Posted by: Edwin Steiner on May 28, 2013 7:09 PM | Permalink | Reply to this

### Re: Bounded Gaps Between Primes

thanks for your example. I can understand Zhang’s strategy now. and investigate more details.

Posted by: freepublic on May 29, 2013 4:29 PM | Permalink | Reply to this

### Re: Bounded Gaps Between Primes

“Whether we grow up to become category theorists or applied mathematicians, one thing that I suspect unites us all is that we were once enchanted by prime numbers.”

I highly disagree with this. I have interest in about 90% of all mathematics and was never interested in elementary features (chanting?) of prime numbers (though I appreciate nowdays large parts of advanced number theory, because I learned of its relation to other things in mathematics, like algebraic geometry), partly because the community of followers likes to emphasis on tricks. In fact, as a school boy, although I was very good in mathematics, I did not even consider ever becoming a mathematician until I learned about areas of mathematics which do not have references to calculation with numbers (and with indeterminates with the same rules as for numbers). I find quite annoying when people argue (without any arguments) that the usual numbers are the basic and natural, god given subject, unlike other areas of mathematics which are supposedly artificial and so on. This kind of hi brow aristocracy within mathematics is not for any mathematician to be proud of.

Posted by: Zoran Skoda on May 16, 2013 2:54 PM | Permalink | Reply to this

### Re: Bounded Gaps Between Primes

I agree with Zoran that the natural god-given virtue of prime numbers is greatly exaggerated. It is true we all spent a few pleasant hours in 5th or 6th grade factoring numbers like 1250 and 210 but never numbers like 91 or 391. After that it gets boring pretty quickly.

Probably the interest of any area of mathematics lies in how hard the unsolved problems are. Twin primes for example are only interesting because it is so very hard to prove things about them. The proofs such as Zhang’s proof are amazingly intricate machines made out of parts with their own history and connections to other areas of mathematics. All of this effort is more interesting than the object it is directed toward.

Posted by: Daniel Goldston on May 18, 2013 3:15 AM | Permalink | Reply to this

### Re: Bounded Gaps Between Primes

It’s very interesting to read such a statement by a researcher. What also puzzles me in popular texts is when they go on about the amazing apparent randomness of the primes. In my (non-expert) view, the sieve of Eratosthenes is basically a systematic way of removing all regularity (I realize the tension in this statement), so I do not find it surprising that the primes show pseudo-random properties. What I find fascinating about primes is the mysterious connections between addition and multiplication. In my intuition, primes are natural inhabitants of the “multiplicative world”, where they are simple, and it is striking that they turn out to be so exceedingly complicated when looked at in the “additive world” (regarding sums of primes, gaps, etc.).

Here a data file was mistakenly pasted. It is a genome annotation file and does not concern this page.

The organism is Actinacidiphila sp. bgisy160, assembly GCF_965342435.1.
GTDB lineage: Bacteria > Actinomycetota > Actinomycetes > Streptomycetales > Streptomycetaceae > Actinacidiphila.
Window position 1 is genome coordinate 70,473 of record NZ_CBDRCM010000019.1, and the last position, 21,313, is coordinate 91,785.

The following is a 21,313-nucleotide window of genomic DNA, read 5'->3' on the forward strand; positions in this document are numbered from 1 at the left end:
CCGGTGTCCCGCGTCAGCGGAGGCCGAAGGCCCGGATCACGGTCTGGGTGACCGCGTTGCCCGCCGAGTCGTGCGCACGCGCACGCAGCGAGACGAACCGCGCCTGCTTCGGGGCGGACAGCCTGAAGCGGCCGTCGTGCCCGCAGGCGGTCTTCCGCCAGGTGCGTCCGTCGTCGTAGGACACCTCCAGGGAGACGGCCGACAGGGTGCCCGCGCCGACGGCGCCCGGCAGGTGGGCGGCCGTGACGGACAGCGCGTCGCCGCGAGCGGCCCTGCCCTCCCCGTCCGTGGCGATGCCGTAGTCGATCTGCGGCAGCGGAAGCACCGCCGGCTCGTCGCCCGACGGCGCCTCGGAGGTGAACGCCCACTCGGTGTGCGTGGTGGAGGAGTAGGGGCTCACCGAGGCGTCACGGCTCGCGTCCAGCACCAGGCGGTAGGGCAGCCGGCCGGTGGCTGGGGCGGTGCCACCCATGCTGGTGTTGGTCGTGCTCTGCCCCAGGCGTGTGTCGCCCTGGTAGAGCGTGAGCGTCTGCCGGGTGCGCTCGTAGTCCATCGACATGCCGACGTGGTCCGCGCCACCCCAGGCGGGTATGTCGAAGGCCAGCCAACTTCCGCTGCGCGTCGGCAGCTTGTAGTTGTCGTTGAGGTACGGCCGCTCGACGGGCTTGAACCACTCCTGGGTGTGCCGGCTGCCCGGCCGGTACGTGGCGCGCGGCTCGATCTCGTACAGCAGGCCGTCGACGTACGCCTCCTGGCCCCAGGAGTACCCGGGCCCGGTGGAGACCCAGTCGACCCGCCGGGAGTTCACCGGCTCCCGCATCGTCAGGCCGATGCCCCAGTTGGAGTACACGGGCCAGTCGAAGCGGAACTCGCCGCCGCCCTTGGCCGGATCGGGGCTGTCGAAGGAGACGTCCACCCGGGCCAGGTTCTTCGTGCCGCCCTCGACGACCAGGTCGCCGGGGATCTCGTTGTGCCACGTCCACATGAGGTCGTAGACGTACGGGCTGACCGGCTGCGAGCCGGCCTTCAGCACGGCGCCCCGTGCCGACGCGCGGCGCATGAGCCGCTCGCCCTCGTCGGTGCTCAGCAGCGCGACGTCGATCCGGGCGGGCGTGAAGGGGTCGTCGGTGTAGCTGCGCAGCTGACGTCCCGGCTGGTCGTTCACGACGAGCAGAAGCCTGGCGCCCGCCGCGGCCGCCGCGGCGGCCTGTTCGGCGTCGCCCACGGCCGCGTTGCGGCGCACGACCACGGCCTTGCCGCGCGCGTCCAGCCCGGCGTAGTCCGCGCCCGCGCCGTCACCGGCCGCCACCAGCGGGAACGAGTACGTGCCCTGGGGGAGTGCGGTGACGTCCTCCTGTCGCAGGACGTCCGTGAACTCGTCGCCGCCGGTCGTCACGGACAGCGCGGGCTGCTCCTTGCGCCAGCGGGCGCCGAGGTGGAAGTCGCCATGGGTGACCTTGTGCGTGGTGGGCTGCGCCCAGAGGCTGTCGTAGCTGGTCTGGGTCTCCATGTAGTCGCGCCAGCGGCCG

Posted by: Edwin Steiner on June 1, 2013 11:37 AM | Permalink | Reply to this

### Re: Bounded Gaps Between Primes

Surely the sieve of Eratosthenes only remove “zero-based” regularity?

Posted by: Tom Ellis on June 1, 2013 6:34 PM | Permalink | Reply to this

### Re: Bounded Gaps Between Primes

I see what you are getting at, but in fact my statement was not meant as something that could be made precise. It is just my reaction on a naive level to the usual popular exposition of the primes, where they first explain how primes are defined and then they show the pattern of the first 100 or so and say “Look how randomly they are scattered! Isn’t that amazing?”, and I think to myself “Well, in the step before you just removed any obvious regularity, so what’s the big deal?”. There may well be some truly amazing pseudo-random properties that are just not mentioned in these texts. The Chebyshev bias is an example that there are at least interesting statistical deviations from pseudo-randomness.

Posted by: Edwin Steiner on June 2, 2013 10:28 AM | Permalink | Reply to this

### Re: Bounded Gaps Between Primes

She was merely pointing out the fact that prime numbers are fundamental in mathematics.

Posted by: timur on May 23, 2013 4:26 PM | Permalink | Reply to this

### Re: Bounded Gaps Between Primes

The preprint is available from the Annals. You or your institution need to be a subscriber.

Oh, and Emily, $k=3.5\times 10^6$ is correct.

Posted by: David Roberts on May 21, 2013 11:39 PM | Permalink | Reply to this

### Re: Bounded Gaps Between Primes

The k=3500000 is correct: http://www.wolframalpha.com/input/?i=PrimePi%28n%29-+PrimePi%283500000%29++%3D+%283500000%29

Posted by: Ali on May 28, 2013 7:10 PM | Permalink | Reply to this

### Re: Bounded Gaps Between Primes

I can’t say I saw the real point of primes until I came across algebraic number theory and algebraic geometry. Its importance then became much more vivid.

Certainly its true that its a profound enough, but also simple enough idea that even most educated laymen will know what it is about vaguely. Which is why the media seem inordinately keen on them.

Posted by: mozibur ullah on May 28, 2013 10:30 PM | Permalink | Reply to this

### Re: Bounded Gaps Between Primes

In case anyone isn’t following, there’s discussion at Secret Blogging Seminar where by reasonably simple reasoning the bound is down to 57 554 086.

However the key number to reduce is $k_0 = 3.5\times 10^6$, which hasn’t been touched; all reductions have been in how the bound $k_0$ has been applied.

Posted by: David Roberts on May 31, 2013 9:37 AM | Permalink | Reply to this

### Re: Bounded Gaps Between Primes

I do not quite see that there is two primes n+hi and n+hj. I could only see that there are two primes n1 +hi and n2 +hj with !n1 -n2! < x.